22 August 2022

Photos recall an obsession with trains and devoted grandfather

| John Thistleton
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old-fashioned train

One of the last (if not the last) trains on the Crookwell branch line in 1985, which closed later that year. Photo: Greg Wilson.

Greg Wilson’s ultimate photo would be capturing a rainbow and the arrival of a train. A self-confessed ”train nut” since his boyhood, his rainbow adornment remains an elusive dream.

“You would have to be lined up in just the right place at the right time,” he said. “The chance of getting that would be one in a million, probably.”

In his view, luck has already smiled on him in unlikely circumstances. After his mother and father separated when he was aged 10, he spent more time with his grandfather and grandmother, Laurie and Margaret Grocott. The sound of trains and a visit to his school by acclaimed train photographer and author Leon Oberg sparked his rail interest. That interest continued to grow when he moved in with his grandparents approaching his high school years.

Laurie had already driven him to the railway station, and out along the railway line, indulging him in the sight and sound of trains, even though they held little interest for himself.

They went on seven to 10-day trips throughout NSW and Victoria, which they had planned together, covering 600 kilometres a day, following main and branch lines all over the place.

When Greg moved in with Laurie and Margaret, they bought him his first 35 mm camera, a Pentax. Not knowing what trains were running, he would sit with Laurie and wait at the station or another strategic spot along the main southern line. They walked along the line, photographing whatever showed up at the time, mostly freight trains. More trains were captured in the Goulburn shunting yards and Roundhouse.

The new camera replaced older box Brownies and through trial and error, and reading railway magazines, Greg became proficient with the Pentax. All the while Laurie, by now retired, ferried him down to the local railway station and further afield.

“He was a great man and did so much for me in my younger life,” Greg said. “He was like a father to me. He spent more time with me than any other father would or could spend with their sons. The other kids would have seen their fathers once when they came home from work, watch TV and go to bed sort of thing. I was very lucky.”

Greg Wilson

Since primary school Greg Wilson has been enthralled by trains and thanks his grandfather, Laurie Grocott, for nurturing his hobby. Photo: Supplied by Greg Wilson.

For Greg, hearing a full-throttle diesel roaring up an incline was the sound of real power. So he and Laurie attended uphill sections of the main southern line to hear the locos slogging it out.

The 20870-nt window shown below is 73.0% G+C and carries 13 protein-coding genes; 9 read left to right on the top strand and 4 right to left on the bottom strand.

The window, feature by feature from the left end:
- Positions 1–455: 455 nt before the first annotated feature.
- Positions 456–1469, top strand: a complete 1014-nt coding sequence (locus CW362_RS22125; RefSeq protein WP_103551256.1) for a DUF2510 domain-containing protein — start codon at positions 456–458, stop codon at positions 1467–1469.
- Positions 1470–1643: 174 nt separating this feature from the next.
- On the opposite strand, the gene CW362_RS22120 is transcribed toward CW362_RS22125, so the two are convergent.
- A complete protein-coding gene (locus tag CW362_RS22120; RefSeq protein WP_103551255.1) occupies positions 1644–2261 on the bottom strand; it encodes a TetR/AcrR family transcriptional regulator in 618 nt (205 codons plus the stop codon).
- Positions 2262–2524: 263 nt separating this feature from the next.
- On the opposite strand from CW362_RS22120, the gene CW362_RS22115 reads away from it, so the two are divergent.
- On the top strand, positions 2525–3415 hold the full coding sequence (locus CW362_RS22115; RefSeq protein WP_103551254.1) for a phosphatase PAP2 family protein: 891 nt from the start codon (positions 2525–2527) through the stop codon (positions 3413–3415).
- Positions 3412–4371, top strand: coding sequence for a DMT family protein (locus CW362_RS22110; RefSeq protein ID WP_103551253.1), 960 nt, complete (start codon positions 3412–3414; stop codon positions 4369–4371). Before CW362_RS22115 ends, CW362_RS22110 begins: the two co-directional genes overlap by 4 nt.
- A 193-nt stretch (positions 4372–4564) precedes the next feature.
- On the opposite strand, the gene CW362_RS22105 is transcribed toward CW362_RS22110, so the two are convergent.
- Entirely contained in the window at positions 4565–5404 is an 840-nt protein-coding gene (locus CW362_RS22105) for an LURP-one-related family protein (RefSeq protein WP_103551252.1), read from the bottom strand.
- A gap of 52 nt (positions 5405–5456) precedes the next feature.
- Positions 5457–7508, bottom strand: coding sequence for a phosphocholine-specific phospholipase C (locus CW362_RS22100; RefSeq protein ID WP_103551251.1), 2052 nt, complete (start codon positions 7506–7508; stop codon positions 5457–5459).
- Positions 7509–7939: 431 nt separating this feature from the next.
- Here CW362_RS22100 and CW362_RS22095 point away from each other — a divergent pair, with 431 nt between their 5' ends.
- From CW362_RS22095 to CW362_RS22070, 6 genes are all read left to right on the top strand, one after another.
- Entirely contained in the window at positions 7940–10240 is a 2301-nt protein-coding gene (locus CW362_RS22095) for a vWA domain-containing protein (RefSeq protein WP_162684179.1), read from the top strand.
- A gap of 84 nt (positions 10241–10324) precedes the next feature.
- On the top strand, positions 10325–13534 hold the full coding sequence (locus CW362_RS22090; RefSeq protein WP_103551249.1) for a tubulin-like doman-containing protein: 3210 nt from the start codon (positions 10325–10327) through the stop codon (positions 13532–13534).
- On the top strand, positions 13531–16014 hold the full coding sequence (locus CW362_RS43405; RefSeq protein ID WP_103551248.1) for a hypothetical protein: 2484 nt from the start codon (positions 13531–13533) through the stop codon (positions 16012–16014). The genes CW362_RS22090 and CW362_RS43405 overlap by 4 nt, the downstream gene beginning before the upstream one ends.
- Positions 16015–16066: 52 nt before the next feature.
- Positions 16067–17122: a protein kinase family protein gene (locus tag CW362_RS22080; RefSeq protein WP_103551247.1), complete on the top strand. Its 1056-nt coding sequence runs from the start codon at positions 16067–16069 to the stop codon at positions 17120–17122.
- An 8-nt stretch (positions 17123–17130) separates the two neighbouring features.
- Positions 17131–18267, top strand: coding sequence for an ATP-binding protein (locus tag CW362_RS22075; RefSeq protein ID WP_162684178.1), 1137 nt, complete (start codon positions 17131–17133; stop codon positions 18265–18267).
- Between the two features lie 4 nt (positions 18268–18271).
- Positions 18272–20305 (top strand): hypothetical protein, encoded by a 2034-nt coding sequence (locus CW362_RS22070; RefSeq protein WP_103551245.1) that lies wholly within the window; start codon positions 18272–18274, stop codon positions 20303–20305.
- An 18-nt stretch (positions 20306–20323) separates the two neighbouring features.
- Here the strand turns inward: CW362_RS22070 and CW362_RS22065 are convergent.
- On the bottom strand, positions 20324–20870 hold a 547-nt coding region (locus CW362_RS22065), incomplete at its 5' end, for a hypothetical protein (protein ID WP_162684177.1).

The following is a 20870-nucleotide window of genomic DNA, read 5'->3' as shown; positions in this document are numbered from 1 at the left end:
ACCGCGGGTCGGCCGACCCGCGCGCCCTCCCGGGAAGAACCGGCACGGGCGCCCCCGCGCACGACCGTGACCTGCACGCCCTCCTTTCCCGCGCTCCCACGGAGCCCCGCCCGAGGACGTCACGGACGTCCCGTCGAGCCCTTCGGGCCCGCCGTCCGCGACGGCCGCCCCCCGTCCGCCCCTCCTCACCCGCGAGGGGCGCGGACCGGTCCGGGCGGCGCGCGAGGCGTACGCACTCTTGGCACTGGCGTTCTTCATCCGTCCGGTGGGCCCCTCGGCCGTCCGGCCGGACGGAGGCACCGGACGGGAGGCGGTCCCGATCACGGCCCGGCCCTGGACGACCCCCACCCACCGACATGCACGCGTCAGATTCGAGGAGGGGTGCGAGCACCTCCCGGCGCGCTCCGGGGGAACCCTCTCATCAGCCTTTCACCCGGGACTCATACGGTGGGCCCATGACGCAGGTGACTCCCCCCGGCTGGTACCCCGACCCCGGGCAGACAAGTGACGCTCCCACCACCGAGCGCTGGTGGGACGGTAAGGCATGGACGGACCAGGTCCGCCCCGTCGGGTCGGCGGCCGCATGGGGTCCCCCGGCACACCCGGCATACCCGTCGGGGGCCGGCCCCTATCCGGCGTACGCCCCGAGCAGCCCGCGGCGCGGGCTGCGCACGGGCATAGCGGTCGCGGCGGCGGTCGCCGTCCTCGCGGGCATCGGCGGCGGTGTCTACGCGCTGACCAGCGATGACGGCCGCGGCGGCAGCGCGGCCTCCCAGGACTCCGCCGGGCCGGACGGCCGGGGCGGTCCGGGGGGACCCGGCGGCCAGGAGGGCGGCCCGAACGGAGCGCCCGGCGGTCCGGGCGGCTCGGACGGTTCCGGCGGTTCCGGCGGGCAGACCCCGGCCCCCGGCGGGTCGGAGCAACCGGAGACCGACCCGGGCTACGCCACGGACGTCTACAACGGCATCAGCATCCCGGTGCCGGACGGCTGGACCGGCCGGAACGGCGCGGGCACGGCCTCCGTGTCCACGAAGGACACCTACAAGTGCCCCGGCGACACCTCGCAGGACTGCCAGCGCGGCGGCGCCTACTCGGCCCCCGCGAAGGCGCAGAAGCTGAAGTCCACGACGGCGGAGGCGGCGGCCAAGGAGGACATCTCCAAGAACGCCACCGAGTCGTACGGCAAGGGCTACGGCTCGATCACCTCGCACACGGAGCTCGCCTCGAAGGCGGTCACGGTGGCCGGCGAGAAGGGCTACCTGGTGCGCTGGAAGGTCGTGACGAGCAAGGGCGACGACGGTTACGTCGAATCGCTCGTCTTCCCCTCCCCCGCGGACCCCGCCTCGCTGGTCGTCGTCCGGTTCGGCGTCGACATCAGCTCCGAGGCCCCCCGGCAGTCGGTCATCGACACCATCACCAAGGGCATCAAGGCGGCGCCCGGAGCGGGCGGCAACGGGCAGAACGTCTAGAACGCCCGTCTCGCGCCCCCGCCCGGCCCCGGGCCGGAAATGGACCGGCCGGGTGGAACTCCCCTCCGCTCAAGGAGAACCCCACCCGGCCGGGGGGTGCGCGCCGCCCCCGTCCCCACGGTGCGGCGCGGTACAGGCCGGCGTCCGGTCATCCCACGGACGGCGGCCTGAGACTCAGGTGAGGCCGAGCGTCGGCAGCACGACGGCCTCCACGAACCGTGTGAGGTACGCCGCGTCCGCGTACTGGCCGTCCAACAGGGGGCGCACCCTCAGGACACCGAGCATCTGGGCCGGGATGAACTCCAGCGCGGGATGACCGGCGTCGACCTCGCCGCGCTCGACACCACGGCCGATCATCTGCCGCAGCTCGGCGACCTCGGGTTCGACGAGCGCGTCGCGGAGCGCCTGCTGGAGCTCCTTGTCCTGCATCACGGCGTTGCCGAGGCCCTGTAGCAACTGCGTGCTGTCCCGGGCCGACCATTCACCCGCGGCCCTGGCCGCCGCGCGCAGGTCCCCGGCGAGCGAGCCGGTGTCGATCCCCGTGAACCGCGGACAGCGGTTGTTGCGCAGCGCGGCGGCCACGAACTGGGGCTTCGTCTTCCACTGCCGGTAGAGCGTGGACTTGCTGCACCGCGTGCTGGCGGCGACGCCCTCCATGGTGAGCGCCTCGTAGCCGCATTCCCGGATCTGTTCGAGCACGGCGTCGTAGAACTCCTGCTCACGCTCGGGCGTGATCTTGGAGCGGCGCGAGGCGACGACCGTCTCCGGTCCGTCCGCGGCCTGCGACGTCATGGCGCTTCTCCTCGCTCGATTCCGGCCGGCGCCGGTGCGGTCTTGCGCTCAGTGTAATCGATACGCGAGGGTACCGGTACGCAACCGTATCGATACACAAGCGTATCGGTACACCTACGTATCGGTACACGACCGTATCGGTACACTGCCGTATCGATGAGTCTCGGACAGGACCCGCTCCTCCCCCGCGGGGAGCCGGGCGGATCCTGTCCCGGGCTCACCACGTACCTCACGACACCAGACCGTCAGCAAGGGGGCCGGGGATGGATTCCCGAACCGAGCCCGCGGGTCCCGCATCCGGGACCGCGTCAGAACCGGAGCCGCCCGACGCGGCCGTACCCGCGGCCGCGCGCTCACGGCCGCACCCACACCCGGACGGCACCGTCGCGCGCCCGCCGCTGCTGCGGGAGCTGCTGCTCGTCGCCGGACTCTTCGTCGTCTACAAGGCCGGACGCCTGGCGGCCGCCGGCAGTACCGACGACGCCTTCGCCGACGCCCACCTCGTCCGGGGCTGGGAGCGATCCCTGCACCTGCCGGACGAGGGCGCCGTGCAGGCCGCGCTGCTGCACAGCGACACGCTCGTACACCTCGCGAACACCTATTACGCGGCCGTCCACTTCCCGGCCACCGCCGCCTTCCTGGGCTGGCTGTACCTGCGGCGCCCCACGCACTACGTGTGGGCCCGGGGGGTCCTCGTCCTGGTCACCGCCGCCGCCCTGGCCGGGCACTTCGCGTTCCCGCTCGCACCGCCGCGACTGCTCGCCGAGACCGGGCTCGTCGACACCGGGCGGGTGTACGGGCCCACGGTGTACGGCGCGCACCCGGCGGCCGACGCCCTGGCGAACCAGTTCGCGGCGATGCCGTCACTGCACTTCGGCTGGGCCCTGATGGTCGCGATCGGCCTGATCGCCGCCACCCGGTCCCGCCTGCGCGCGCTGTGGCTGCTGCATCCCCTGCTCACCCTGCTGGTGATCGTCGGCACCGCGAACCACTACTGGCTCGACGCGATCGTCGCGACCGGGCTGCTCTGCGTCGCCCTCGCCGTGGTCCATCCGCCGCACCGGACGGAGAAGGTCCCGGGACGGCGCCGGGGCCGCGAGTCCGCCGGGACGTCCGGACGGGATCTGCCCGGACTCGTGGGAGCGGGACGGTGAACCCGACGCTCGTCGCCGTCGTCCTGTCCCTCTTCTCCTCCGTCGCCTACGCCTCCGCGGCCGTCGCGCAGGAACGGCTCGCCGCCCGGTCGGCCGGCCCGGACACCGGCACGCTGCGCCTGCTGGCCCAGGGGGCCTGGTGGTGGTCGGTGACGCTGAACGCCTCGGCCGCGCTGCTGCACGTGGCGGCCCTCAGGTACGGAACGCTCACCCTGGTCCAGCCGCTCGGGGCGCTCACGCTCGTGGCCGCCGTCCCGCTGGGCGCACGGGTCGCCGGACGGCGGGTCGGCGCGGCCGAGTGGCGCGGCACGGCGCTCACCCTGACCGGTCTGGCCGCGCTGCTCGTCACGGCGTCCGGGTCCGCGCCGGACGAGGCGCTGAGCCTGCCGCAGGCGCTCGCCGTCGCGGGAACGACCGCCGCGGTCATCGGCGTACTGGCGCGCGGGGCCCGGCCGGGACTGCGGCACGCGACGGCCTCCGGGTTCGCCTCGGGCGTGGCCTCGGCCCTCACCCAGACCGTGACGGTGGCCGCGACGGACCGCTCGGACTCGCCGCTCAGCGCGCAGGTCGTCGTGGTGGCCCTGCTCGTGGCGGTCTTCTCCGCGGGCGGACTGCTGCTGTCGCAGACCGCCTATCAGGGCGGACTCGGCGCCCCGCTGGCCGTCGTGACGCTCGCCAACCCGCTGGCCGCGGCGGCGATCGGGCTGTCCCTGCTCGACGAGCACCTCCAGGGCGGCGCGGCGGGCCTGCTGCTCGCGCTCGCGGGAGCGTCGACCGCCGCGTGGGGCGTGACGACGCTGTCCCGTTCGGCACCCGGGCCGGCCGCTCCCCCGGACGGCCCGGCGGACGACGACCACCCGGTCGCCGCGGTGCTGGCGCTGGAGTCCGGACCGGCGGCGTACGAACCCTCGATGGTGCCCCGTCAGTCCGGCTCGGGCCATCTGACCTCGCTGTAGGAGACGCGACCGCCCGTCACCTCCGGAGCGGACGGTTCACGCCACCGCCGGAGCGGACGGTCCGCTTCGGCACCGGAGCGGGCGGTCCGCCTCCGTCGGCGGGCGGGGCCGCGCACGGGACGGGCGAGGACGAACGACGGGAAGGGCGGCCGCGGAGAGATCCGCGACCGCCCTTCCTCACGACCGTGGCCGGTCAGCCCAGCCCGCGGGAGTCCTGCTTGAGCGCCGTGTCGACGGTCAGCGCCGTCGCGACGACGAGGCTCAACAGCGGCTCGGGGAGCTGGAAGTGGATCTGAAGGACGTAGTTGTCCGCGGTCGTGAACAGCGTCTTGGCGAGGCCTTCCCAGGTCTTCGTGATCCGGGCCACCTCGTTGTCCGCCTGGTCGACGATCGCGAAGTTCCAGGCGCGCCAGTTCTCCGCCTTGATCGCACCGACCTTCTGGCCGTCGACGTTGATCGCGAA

Steam engines including The Flying Scotsman came through Goulburn from Britain; the legendary 3801 and hulking Garratts came too. Laurie parked the car and they walked along the tracks, and drove to Forest siding on the old Crookwell line to capture one of the last freight trains carrying superphosphate for district farmers, aware the branch line would shut permanently in 1985.

When Greg finished high school in 1985, Laurie urged him to become more independent.

“He lived until 1991,” Greg said. “I got a job, saved up and got a motorbike, then a car and so on. I did a bit of travel myself up and down the main southern line and down around Wollongong and Nowra.”

Loud engines captivated him.

“There used to be a train that ran to Queanbeyan to pick up logs,” Greg said. “They had to reverse up a hill to get out of a siding (on the Cooma branch line) where they were in. It was a hell of a grade to push the train back up against, and drivers had to open the throttle up to full power. There was dust and sand flying, you could hear this roar of the locomotive, it was real action.”

group of photographers waiting for a train

Train photographers often find themselves with like-minded people at strategic locations. This group of photographers was captured by one of the most dedicated among them, Leon Oberg. Leon also fired Greg Wilson’s early interest in locomotives. Greg still remembers the author’s visit to Bourke Street public school in the 1970s. Photo: Leon Oberg.

Forty-four of Greg’s early photographs taken in and around Goulburn will soon go on public exhibition at the Goulburn Mulwaree Library. This follows a chance meeting recently with local studies librarian Peta Luck, who attended Goulburn High School at the time of Greg’s early foray into train photography. She remembered his interest, inquired about the photos and asked for some to display.

Unlike the earlier models, today’s locomotives are muffled for environmental reasons. But when Greg sees those early photographs, he will hear the diesel motors giving their all, and think of Laurie Grocott, who gave Greg his all, too.

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